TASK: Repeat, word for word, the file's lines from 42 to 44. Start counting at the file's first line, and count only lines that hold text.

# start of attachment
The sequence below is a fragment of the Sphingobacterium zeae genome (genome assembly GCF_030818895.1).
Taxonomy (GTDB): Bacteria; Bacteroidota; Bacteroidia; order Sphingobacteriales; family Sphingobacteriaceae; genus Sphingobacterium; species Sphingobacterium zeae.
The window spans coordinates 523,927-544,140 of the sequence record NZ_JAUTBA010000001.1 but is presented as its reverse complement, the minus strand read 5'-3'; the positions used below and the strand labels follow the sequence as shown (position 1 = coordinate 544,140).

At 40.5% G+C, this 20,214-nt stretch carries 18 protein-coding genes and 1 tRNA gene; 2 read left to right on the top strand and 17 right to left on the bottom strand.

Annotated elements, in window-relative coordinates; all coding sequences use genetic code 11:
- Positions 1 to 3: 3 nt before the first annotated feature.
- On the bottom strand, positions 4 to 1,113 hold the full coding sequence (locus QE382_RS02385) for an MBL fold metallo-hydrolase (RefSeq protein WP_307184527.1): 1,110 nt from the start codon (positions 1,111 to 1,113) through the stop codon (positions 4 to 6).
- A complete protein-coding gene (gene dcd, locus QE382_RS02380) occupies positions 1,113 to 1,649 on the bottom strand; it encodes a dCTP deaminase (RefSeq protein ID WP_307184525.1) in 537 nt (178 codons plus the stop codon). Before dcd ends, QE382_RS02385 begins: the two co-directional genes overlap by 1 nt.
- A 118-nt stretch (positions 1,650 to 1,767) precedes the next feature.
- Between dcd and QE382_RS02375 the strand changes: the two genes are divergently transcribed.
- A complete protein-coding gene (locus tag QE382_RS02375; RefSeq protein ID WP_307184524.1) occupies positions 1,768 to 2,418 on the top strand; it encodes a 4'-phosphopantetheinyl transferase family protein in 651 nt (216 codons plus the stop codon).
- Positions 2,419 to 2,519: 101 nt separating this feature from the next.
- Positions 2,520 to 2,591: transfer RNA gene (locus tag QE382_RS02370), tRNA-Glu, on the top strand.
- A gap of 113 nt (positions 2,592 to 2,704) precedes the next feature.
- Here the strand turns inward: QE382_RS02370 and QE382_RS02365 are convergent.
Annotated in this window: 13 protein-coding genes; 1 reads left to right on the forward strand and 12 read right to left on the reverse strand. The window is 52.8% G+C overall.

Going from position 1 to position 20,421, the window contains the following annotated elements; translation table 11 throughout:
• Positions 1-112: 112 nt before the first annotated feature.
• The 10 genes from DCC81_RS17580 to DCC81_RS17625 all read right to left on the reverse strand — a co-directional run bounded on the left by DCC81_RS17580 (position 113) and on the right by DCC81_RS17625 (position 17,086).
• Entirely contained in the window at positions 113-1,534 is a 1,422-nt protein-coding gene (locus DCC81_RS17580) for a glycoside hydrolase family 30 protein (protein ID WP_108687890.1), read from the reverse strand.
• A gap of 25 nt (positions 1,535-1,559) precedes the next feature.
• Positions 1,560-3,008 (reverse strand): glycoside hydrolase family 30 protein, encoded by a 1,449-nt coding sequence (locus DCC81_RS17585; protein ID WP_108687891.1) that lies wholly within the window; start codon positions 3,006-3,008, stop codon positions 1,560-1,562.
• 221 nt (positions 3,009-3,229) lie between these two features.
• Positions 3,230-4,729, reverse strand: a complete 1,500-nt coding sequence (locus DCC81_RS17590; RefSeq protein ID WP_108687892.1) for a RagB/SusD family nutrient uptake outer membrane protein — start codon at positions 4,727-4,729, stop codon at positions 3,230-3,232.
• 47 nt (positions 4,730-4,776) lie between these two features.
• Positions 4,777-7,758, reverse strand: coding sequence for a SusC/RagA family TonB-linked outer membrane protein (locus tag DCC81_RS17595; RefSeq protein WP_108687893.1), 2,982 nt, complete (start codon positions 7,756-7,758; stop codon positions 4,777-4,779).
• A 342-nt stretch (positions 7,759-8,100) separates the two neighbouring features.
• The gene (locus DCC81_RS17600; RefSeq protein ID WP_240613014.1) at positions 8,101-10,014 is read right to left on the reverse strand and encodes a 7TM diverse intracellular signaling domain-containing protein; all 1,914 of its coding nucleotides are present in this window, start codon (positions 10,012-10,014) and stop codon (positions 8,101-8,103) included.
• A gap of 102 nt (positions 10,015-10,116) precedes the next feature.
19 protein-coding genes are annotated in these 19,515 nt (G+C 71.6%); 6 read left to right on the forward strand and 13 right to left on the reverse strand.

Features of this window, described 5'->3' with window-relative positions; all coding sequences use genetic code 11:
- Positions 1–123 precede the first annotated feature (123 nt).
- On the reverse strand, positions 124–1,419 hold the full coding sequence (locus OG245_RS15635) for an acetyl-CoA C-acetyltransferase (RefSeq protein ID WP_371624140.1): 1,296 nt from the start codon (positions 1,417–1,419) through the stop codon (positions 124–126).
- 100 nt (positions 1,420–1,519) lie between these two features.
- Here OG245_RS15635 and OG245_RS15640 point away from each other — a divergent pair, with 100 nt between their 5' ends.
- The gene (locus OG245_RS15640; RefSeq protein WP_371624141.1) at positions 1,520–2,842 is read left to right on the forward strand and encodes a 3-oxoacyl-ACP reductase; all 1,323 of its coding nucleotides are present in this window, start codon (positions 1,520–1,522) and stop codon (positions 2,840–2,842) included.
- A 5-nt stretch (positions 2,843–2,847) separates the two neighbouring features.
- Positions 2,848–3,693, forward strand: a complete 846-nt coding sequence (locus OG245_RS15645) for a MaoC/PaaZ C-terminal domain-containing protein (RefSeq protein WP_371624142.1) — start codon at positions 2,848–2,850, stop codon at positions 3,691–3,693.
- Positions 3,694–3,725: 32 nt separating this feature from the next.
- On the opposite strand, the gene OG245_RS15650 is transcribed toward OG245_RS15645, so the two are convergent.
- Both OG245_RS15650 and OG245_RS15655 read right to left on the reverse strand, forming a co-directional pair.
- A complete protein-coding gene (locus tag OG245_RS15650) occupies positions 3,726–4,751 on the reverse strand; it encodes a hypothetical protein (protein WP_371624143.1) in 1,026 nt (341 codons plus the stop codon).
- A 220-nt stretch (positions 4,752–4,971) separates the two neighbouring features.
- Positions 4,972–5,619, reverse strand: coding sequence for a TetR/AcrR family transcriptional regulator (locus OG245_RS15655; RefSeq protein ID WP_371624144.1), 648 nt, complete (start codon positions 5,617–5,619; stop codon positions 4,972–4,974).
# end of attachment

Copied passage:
- A complete protein-coding gene (locus tag OG245_RS15650) occupies positions 3,726–4,751 on the reverse strand; it encodes a hypothetical protein (protein WP_371624143.1) in 1,026 nt (341 codons plus the stop codon).
- A 220-nt stretch (positions 4,752–4,971) separates the two neighbouring features.
- Positions 4,972–5,619, reverse strand: coding sequence for a TetR/AcrR family transcriptional regulator (locus OG245_RS15655; RefSeq protein ID WP_371624144.1), 648 nt, complete (start codon positions 5,617–5,619; stop codon positions 4,972–4,974).